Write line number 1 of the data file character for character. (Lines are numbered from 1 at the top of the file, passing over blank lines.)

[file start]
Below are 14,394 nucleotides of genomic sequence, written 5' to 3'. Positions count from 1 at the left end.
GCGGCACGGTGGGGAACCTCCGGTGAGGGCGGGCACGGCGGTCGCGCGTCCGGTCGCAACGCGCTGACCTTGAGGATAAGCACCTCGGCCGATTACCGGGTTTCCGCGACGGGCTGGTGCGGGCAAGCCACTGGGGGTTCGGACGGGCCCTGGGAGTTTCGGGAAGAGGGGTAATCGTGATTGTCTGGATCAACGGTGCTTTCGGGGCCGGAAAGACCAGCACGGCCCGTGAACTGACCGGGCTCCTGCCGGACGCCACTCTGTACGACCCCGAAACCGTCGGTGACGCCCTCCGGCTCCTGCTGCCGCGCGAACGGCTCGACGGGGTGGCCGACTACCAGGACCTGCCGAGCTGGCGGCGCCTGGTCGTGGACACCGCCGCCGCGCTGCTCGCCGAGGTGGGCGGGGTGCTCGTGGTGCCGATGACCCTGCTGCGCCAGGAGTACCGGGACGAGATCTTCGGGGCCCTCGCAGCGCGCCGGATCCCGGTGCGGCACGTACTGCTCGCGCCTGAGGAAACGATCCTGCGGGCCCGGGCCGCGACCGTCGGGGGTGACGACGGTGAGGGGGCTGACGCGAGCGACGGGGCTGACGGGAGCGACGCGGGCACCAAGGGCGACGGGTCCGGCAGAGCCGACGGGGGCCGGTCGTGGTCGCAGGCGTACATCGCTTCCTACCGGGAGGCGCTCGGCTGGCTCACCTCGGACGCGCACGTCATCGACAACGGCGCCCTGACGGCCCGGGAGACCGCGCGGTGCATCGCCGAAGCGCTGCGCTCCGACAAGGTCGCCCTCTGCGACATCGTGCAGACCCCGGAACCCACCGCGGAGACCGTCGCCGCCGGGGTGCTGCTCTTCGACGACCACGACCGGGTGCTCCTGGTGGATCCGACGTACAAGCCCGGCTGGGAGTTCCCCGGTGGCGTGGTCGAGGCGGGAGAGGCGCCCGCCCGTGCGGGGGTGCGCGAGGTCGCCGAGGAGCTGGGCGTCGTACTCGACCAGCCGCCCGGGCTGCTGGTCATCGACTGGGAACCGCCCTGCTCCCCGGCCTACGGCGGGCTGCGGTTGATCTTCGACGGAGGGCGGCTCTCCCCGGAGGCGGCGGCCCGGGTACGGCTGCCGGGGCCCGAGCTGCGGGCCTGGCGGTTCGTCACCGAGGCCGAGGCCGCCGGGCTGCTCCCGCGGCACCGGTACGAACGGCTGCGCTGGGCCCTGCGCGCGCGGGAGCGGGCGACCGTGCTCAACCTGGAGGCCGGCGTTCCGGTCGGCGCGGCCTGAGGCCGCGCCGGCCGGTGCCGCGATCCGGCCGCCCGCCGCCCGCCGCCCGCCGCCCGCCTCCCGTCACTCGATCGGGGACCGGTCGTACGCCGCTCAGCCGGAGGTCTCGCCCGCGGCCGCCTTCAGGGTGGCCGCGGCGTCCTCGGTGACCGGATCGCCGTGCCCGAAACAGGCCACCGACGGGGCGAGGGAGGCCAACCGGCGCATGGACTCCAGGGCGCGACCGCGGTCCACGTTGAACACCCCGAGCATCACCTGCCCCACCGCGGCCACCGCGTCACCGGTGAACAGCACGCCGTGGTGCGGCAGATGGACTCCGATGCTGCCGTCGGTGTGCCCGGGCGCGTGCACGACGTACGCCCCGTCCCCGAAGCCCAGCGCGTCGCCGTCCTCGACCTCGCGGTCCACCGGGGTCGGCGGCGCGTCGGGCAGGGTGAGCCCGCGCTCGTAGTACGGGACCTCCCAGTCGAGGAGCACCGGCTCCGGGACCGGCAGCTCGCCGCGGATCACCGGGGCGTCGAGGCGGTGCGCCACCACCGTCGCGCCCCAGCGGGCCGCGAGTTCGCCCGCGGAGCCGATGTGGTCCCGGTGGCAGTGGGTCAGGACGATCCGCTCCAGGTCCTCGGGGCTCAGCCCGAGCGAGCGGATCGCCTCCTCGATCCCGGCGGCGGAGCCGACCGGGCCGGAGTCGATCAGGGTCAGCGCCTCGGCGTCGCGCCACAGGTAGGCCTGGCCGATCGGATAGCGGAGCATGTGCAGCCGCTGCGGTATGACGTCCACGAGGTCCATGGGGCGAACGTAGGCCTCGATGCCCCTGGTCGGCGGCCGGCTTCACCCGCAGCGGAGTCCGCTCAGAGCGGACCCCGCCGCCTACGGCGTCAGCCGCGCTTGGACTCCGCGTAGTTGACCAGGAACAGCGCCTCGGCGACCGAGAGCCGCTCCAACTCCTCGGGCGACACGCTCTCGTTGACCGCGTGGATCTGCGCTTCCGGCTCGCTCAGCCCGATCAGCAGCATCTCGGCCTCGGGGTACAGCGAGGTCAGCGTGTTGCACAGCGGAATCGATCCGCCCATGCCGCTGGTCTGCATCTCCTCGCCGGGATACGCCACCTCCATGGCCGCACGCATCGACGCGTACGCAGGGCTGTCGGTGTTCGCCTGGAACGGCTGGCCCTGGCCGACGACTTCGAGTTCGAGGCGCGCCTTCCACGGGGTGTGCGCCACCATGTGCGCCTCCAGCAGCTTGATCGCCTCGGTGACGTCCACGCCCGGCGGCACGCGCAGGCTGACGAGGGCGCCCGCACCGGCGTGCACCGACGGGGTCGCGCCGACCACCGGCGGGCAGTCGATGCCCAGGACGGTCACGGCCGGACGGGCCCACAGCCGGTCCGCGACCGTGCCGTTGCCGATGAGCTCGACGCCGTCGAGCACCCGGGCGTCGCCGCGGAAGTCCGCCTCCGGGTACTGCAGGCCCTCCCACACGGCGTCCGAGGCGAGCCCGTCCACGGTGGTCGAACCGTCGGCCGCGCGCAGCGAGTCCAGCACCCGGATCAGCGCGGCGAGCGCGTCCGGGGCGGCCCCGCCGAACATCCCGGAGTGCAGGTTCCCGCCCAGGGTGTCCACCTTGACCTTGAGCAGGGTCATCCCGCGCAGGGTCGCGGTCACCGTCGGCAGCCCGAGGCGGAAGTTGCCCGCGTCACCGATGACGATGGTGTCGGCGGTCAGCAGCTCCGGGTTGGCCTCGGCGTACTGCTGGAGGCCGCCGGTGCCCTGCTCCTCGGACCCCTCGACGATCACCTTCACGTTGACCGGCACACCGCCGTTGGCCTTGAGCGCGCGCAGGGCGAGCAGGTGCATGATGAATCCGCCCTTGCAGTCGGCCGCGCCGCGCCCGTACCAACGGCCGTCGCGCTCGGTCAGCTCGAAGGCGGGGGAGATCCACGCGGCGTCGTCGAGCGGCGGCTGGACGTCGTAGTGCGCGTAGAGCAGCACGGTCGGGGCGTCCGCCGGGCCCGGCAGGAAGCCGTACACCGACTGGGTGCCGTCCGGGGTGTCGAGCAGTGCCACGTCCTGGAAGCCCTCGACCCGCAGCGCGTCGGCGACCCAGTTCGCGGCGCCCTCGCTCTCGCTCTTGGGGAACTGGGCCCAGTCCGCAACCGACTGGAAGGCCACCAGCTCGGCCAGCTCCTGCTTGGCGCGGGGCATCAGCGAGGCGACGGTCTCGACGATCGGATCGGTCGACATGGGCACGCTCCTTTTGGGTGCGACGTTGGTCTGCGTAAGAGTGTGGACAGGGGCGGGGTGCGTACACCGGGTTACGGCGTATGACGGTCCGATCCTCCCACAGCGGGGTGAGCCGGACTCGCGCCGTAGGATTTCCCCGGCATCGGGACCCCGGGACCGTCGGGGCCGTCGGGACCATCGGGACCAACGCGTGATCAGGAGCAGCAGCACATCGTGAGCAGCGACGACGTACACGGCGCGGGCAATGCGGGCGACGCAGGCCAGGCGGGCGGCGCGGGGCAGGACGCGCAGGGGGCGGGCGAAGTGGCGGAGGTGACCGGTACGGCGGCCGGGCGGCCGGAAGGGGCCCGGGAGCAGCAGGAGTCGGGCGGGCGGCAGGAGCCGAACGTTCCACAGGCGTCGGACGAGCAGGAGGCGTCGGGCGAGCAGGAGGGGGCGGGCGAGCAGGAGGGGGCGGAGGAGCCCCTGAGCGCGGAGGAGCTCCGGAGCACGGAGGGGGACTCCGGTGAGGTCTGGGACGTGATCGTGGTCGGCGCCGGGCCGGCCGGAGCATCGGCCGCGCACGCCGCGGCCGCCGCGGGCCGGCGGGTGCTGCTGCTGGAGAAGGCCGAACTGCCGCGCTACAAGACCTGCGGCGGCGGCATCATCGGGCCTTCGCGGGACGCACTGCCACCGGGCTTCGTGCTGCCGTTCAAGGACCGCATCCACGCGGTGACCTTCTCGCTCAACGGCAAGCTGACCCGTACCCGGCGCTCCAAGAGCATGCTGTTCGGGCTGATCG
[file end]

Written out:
Below are 14,394 nucleotides of genomic sequence, written 5' to 3'. Positions count from 1 at the left end.